English Language

Why study English Language at A Level?

Language is interwoven throughout every aspect of our lives.

You may sit reading the news on your phone or scrolling through your social media while eating breakfast. On the bus to school, you may pass a billboard with a witty slogan and think about how simple yet effective its message is. Throughout your day, you’ll talk with peers and members of staff, perhaps changing the tone and topic of conversation when certain people walk into the room.

Without realising, you have been using – and being exposed to – language in different forms and contexts.

Through studying A Level English Language, you will understand how people communicate, in speech and writing, in formal and informal situations. You will learn how words and phrases can have both direct and indirect meanings and can originate from all sorts of different geographical and historical contexts. You will study the effects that age, gender, ethnicity and a host of other factors can have on language use, as well as learning about the theory and practice of how we acquire our spoken and written language skills in the first place.

By studying these areas in depth, you will gain invaluable skills for life. You will understand how to communicate effectively, critically assess information and challenge assumptions. You’ll also become aware of the wider context of language and the written form. You will develop the ability to use language creatively and persuasively, whether in writing or verbally. All of these skills will provide an excellent foundation for higher level study of English or other disciplines or for entering the world of work.


Key Documents
Knowledge organisers Progression Model Assessment Map


Course Content

You will study AQA English Language, which is examined via two examination papers (Language, the Individual and Society and Language Diversity and Change) and two non-examination assessment pieces (an investigation into a language area of your choice and a piece of original writing, with commentary). The course will be taught by two teachers from the English Department.

Component 1 (Year 12):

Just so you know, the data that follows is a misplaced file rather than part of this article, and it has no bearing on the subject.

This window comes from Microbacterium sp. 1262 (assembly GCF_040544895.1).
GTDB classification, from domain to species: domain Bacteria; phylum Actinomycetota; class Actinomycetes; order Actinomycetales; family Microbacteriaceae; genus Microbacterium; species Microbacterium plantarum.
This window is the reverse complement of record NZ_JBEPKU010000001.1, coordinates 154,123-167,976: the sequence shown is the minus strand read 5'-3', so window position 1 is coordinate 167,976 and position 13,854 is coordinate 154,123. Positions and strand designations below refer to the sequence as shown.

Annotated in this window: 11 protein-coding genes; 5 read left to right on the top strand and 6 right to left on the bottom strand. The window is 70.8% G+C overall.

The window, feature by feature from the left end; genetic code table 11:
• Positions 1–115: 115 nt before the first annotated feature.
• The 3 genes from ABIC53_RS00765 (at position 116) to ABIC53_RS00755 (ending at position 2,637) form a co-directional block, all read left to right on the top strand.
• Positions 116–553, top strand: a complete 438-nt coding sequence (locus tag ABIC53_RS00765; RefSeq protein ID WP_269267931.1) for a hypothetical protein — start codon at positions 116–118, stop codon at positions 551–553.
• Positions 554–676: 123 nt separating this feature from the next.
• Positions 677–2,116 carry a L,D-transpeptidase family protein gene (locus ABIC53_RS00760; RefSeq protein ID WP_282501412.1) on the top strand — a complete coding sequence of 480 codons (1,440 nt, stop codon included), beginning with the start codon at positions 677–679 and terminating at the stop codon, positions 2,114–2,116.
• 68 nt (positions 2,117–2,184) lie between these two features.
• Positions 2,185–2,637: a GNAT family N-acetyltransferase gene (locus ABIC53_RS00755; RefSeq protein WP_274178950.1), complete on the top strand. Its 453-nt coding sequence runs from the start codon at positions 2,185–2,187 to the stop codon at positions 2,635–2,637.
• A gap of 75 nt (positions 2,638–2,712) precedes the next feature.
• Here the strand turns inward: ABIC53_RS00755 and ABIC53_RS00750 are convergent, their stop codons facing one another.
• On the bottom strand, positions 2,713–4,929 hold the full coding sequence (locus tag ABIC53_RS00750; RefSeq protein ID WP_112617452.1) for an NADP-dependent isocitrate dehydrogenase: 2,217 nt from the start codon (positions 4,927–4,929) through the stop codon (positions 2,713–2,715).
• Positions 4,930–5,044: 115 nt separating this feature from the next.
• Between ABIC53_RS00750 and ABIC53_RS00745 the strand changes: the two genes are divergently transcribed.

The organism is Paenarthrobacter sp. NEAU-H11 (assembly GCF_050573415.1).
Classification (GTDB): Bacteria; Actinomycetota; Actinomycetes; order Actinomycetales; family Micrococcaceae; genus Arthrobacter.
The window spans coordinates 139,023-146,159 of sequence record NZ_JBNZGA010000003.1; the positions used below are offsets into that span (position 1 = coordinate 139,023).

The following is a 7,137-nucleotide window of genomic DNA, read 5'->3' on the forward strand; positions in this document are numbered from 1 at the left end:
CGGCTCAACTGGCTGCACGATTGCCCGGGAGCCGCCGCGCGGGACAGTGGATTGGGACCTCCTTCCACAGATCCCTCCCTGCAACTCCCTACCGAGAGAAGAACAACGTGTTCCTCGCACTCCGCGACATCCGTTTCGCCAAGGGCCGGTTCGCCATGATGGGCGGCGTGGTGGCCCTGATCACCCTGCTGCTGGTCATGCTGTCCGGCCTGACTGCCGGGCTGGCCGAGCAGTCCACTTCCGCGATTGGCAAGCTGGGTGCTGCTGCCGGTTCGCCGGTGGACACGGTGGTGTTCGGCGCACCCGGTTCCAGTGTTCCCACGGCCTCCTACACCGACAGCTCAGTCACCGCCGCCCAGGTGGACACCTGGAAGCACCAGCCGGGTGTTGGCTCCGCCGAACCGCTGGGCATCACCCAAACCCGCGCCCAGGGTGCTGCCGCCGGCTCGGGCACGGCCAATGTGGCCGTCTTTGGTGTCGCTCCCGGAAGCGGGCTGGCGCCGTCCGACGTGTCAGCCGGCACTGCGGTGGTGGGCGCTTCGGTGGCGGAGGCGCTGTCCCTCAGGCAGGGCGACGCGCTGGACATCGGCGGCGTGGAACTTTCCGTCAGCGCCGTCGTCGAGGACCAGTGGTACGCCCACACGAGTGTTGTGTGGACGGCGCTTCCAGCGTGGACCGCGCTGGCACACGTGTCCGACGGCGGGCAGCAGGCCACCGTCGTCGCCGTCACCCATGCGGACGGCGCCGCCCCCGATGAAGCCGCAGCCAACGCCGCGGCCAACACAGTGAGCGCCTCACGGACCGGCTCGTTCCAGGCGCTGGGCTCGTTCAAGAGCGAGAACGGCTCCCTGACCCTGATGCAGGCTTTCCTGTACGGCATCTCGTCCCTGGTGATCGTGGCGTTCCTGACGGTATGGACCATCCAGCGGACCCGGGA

Section A – Methods of language analysis

  • Phonetics, phonology and prosodics: how speech sounds and effects are articulated and analysed
  • Graphology: the visual aspects of textual design and appearance
  • Lexis and semantics: the vocabulary of English, including social and historical variation
  • Grammar, including morphology: the structural patterns and shapes of English at sentence, clause, phrase and word level
  • Pragmatics: the contextual aspects of language use
  • Discourse: extended stretches of communication occurring in different genres, modes and contexts

Section B – Children’s language development

  • The functions of children’s language
  • Phonological, pragmatic, lexical, semantic and grammatical development
  • Different genres of speech and writing
  • Different modes of communication (spoken, written, multimodal)
  • Theories and research about spoken language development. 

Section C – Sociolinguistics and diversity

  • Modes of communication: spoken, written and multimodal
  • Sociolect and idiolect
  • Gender and sexuality;
  • Computer mediated communication (CMC)
  • Accent and dialect and associated attitudes

Non Examination Assessment (NEA)

  • Language investigation (2,000 words excluding data)
  • Original writing and commentary (750 words each).


Component 2 (Year 13):

Section A – Language Change

  • Texts from different periods, from 1600 to the present day
  • Why language changes, developing critical knowledge and understanding of different views and explanations
  • Standardisation, dictionaries and academies
  • Attitudes to language change

Section B – Diversity

  • Closed groups
  • Age
  • Ethnicity
  • Global and World Englishes

Section C – Language discourses

How texts are produced to convey views and opinions about language issues, including how they:

  • Represent language
  • Construct an identity for the producer
  • Position the reader and seek to influence them
  • Are connected to discourses about language.

Non Examination Assessment (NEA)

  • You will also complete the two NEA pieces for submission in May of Year 13.


As a department, we believe that enrichment activities are an important part of your studies of English Language and will endeavour to provide you with opportunities to engage in external workshops or lectures as part of the course.


Who should I speak to for more information?

Mrs S. O’Connor, Curriculum Lead in English so’[email protected]

Mrs E. McEwen, KS5 Assessment Coordinator in English [email protected]

English Language Bridging Course

Wider Reading